Young people are exposed to a “concerning” amount of social media content which promotes alcohol, e-cigarette and other drug use, which could be a gateway to substance use, a new study argues.
The study, led by PhD candidate Brienna Rutherford and published in the journal Addiction, reviewed 73 studies, which covered 16 million substance-related posts across Twitter, YouTube, Instagram, Pinterest, TikTok and Weibo.
Ms Rutherford said they found 76 per cent of the posts depicted substance use positively, which was “concerning” because young people were the most vulnerable and most prolific consumers of social media — spending an average of eight hours a day online.
“People are making substance use look fun and riskless, which is the big concern because there’s not a factor of what the potential harms could be,” she said.
“There’s evidence to show teens who are exposed to high levels of substance use are more likely to use and develop issues with alcohol, tobacco and cannabis.”
Ms Rutherford said more needed to be done to regulate user-generated and advertising content which depicts substances on social media.
“They’ve tried to remove hashtags that would explicitly reference drug use but unfortunately kids are quite clever, they’re getting around it, they’re renaming drugs, coming up with slang,” she said.
‘Social media furthered my drug use’
Jane (not her real name) told the ABC she experimented with substances in the past when she was a teenager and had started because her friends were doing so.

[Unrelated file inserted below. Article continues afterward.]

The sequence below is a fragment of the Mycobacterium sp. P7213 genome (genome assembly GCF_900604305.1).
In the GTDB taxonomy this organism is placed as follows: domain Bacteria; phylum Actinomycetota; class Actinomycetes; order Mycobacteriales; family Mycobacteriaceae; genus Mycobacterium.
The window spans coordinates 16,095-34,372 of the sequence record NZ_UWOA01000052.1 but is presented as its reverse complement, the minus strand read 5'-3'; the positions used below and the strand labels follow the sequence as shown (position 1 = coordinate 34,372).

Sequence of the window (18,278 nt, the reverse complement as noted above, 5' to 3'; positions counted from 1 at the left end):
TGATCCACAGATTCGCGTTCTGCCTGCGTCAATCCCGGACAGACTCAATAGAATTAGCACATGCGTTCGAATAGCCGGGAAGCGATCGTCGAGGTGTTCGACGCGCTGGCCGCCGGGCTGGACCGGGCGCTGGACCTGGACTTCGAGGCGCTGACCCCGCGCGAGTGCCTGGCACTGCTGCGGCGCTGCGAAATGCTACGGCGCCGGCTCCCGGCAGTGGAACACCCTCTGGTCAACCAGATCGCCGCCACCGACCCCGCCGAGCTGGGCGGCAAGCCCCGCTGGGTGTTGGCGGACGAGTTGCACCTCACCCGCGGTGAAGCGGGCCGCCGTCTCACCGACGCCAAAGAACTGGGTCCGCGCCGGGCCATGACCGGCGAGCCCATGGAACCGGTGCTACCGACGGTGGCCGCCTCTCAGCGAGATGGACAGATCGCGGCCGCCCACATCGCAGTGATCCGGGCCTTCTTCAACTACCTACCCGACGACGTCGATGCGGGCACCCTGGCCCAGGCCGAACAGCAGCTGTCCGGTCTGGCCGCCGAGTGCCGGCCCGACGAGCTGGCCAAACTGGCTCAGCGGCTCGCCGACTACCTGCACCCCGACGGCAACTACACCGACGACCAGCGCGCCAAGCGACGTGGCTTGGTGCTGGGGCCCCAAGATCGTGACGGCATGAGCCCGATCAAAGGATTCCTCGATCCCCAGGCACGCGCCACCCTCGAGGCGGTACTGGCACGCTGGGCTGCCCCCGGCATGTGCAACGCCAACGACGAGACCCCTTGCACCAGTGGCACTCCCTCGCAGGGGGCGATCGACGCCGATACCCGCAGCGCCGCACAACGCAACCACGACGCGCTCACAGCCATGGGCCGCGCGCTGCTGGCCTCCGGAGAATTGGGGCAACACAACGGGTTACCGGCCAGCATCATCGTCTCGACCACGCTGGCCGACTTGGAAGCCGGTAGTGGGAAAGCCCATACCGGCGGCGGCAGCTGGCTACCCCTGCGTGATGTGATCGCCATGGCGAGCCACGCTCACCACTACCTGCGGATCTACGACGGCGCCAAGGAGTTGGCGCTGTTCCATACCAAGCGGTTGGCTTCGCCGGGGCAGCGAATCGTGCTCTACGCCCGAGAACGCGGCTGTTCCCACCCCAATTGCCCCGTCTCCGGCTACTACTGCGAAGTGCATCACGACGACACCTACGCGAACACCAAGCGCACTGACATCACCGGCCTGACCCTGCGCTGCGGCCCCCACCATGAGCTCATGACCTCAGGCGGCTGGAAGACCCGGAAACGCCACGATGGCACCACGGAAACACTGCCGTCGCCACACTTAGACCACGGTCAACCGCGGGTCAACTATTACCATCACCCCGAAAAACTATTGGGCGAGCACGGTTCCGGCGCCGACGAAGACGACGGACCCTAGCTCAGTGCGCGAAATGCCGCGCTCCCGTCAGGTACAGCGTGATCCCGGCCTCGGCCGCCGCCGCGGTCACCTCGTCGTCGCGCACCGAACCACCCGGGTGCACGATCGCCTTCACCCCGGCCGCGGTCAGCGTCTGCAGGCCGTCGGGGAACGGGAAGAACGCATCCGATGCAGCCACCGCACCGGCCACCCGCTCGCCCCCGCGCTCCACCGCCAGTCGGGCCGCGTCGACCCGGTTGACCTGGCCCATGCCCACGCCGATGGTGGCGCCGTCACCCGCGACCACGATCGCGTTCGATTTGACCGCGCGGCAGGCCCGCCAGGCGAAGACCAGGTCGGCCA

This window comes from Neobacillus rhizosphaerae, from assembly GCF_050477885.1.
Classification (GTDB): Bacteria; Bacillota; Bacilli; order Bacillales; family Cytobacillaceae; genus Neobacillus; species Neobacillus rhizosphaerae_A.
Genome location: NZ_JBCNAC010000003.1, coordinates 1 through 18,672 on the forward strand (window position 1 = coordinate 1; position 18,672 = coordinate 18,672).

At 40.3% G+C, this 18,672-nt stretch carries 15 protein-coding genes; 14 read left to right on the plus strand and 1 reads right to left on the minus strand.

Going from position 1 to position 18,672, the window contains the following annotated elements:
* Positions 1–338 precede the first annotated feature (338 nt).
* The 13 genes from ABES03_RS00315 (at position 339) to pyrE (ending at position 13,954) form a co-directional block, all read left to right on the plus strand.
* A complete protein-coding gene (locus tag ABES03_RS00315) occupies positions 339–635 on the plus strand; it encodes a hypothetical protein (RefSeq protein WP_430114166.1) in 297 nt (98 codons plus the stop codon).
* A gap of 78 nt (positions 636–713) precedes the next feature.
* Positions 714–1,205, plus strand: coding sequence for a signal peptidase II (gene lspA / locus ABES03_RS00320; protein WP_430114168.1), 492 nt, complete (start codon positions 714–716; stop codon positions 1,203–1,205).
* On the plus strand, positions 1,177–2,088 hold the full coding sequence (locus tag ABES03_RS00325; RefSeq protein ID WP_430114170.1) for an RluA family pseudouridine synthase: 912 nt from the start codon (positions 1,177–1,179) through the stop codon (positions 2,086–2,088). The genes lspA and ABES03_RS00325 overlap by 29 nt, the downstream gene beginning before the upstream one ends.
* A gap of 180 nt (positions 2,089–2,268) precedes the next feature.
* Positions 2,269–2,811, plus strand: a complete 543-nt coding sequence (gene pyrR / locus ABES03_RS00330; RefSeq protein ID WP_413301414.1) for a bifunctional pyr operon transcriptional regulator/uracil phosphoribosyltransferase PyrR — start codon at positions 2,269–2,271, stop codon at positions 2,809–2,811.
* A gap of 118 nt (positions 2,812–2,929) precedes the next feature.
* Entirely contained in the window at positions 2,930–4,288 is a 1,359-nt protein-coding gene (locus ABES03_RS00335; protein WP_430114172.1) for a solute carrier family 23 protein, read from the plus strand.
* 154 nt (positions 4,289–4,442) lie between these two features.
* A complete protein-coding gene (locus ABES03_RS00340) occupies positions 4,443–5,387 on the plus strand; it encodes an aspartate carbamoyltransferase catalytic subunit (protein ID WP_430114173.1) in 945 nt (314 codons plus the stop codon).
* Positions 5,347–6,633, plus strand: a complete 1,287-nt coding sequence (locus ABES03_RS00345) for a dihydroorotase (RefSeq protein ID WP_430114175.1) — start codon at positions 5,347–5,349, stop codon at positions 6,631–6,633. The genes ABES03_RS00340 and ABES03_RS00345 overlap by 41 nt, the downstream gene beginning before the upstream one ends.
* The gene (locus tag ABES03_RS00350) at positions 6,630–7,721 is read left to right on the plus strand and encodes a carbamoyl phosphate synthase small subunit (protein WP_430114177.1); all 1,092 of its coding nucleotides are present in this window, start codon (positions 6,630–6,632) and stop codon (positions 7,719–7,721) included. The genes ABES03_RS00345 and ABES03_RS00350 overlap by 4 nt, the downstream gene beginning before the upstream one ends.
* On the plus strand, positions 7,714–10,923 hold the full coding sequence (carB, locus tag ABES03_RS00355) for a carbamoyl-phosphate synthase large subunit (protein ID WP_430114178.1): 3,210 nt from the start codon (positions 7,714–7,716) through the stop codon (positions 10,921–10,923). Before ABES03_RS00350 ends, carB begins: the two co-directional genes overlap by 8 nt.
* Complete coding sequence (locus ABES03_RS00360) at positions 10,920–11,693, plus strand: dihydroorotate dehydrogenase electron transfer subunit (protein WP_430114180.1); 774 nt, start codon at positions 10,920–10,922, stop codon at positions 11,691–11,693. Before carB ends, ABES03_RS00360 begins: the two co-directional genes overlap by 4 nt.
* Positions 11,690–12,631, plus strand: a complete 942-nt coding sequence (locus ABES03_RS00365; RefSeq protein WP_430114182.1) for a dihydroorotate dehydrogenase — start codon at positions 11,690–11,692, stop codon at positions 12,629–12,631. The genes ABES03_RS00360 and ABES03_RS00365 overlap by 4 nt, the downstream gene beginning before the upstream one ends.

But she said it was social media content that encouraged her to move from using marijuana to psychedelic drugs.
“There’s these things that say this is what it looks like when you’re high, I used to see them all the time, and think that’s really cool,” she said.
“I would say my drug use furthered because of social media.”
Jane said videos of people consuming substances encouraged her to believe it was “cool”.
“On social media I get a lot of people holding vapes, or videos where they’re not talking about vaping but they vape during the video, so I really think that influenced me switching [from smoking] to vaping,” she said.
Jane also saw “funny videos of people getting blackout wasted” which “made her think it was cool at the time”.
Dark marketing targeting young people, study finds
In a Victoria Health, University of Queensland and Monash University study published earlier this year, 204 Victorians aged 16-25 identified 5,169 examples of advertising for unhealthy food, alcohol, and gambling on their social media feeds over two weeks.
Of those ads, 97 per cent were considered “dark marketing” to some extent, which means only those targeted by the advertisers could see the ads, and they were not published on the advertiser’s accounts.
University of Queensland associate professor Nic Carah said they found a correlation between the number of alcohol-related “interests” Meta automatically generated and attached to a person’s profile, and their pre-existing alcohol consumption.
Victorian woman Sufeeyatuz Zahra Jali, 20, said when she was scrolling through social media she saw “a lot of advertisements that romanticise drinking and unhealthy habits”.
“It makes me quite worried knowing it’s not only me seeing that constant exposure to unhealthy habits, so it makes me feel unsafe,” she said.
Ted Noffs Foundation manager Lachlan Dean said the youth drug treatment provider found that a young person’s five closest friends tended to have the biggest influence on their decisions.
He said young people also used substances because they wanted to take risks and push boundaries, or had heard from others they were coping mechanisms.
But social media content that teaches viewers how to access substances online was “a concerning trend” impacting substance use, he said, and the broader problem was the normalisation of social acceptance of alcohol use and other drug use in society.